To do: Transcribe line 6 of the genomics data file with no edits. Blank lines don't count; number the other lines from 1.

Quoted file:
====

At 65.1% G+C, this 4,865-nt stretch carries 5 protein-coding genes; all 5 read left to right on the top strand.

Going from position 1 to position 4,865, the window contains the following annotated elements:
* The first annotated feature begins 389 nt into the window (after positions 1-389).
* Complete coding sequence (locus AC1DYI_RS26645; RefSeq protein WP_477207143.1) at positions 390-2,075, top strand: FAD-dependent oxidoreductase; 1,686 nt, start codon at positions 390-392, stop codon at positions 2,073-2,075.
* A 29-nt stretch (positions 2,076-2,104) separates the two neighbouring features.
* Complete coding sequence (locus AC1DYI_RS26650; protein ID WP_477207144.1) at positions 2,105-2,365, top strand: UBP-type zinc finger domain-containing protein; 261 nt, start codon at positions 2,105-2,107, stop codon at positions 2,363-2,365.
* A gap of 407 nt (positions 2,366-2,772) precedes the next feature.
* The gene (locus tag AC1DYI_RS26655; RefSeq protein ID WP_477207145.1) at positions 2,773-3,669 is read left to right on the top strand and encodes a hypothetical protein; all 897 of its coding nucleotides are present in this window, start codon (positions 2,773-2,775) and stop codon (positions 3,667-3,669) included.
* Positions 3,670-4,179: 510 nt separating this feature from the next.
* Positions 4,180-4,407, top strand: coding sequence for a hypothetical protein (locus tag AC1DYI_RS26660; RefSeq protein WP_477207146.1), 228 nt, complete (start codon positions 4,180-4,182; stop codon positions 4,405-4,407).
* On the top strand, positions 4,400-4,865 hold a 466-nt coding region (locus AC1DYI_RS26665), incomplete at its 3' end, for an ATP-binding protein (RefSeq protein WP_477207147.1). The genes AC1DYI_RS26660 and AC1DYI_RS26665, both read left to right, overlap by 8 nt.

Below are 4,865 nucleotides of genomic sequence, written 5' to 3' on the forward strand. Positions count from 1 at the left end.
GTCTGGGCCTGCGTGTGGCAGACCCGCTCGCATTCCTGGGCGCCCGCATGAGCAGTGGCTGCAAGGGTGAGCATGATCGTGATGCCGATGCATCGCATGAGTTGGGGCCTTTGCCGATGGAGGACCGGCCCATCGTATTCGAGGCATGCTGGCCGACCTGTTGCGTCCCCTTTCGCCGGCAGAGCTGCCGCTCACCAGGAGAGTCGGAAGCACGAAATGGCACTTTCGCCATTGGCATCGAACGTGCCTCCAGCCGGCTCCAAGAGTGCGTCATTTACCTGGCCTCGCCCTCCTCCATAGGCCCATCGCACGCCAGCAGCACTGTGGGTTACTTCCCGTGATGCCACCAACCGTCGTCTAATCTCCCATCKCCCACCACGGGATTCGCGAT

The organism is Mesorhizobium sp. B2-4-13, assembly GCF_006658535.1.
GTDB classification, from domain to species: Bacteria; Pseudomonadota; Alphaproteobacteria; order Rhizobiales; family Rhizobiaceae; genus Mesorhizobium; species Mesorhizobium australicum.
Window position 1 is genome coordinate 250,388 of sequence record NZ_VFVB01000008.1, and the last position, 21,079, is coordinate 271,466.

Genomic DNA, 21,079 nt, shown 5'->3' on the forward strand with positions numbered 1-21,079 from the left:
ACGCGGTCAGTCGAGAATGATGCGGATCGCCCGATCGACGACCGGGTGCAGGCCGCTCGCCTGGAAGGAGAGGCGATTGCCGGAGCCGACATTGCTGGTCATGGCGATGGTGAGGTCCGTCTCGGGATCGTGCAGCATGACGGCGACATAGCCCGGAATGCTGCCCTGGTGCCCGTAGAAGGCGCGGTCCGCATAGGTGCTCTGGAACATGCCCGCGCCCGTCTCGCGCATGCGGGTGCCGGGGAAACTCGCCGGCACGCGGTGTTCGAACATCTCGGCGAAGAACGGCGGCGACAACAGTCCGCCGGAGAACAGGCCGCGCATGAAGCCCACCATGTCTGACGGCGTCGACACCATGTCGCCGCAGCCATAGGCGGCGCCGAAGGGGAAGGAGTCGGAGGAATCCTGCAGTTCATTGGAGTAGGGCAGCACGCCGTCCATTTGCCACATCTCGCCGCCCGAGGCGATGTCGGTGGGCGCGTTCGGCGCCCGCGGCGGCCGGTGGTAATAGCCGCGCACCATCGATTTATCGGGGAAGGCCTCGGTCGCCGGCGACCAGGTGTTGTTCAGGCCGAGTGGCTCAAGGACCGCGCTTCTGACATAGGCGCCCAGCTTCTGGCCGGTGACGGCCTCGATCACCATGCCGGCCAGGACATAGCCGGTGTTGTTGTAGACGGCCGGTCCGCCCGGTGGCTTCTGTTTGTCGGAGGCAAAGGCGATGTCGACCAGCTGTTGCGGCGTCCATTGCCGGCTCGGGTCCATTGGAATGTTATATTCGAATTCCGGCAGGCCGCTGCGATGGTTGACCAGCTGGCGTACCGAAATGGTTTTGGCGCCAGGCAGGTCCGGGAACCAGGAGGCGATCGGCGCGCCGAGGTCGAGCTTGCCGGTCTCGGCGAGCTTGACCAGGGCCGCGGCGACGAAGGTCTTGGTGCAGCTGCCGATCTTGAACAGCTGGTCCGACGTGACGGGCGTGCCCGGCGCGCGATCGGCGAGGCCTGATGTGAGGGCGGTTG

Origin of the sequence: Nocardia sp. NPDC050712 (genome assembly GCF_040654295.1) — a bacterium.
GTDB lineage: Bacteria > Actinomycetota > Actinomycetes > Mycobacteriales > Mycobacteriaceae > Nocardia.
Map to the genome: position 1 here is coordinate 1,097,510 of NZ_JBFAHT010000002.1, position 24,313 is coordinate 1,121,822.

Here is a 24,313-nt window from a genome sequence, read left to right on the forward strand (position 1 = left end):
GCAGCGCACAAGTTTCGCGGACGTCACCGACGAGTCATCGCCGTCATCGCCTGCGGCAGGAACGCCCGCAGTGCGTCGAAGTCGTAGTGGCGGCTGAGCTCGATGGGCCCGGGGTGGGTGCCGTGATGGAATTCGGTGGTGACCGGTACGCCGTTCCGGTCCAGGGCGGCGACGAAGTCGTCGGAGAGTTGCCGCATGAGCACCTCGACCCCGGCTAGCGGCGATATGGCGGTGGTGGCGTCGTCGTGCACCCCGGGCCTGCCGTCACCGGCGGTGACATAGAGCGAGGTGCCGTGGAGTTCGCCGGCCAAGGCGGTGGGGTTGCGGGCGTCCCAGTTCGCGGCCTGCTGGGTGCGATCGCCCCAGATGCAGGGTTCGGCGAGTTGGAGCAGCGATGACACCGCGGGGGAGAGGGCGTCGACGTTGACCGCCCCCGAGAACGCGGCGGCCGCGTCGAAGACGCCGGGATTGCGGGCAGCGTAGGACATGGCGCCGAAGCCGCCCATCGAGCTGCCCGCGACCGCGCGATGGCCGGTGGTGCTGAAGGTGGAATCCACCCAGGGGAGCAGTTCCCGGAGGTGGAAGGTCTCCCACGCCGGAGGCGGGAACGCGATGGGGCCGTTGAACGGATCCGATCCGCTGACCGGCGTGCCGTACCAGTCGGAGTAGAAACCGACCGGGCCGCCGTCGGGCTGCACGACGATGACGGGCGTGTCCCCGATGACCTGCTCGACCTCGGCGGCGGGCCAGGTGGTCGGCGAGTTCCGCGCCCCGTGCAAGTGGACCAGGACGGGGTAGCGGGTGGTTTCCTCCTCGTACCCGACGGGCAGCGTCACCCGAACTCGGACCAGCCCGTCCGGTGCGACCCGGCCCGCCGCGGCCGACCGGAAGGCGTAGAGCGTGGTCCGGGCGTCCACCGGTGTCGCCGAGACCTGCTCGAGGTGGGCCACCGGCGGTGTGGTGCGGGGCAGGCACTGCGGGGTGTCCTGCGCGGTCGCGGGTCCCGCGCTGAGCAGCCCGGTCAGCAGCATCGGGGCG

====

* Complete coding sequence (locus AC1DYI_RS26650; protein ID WP_477207144.1) at positions 2,105-2,365, top strand: UBP-type zinc finger domain-containing protein; 261 nt, start codon at positions 2,105-2,107, stop codon at positions 2,363-2,365.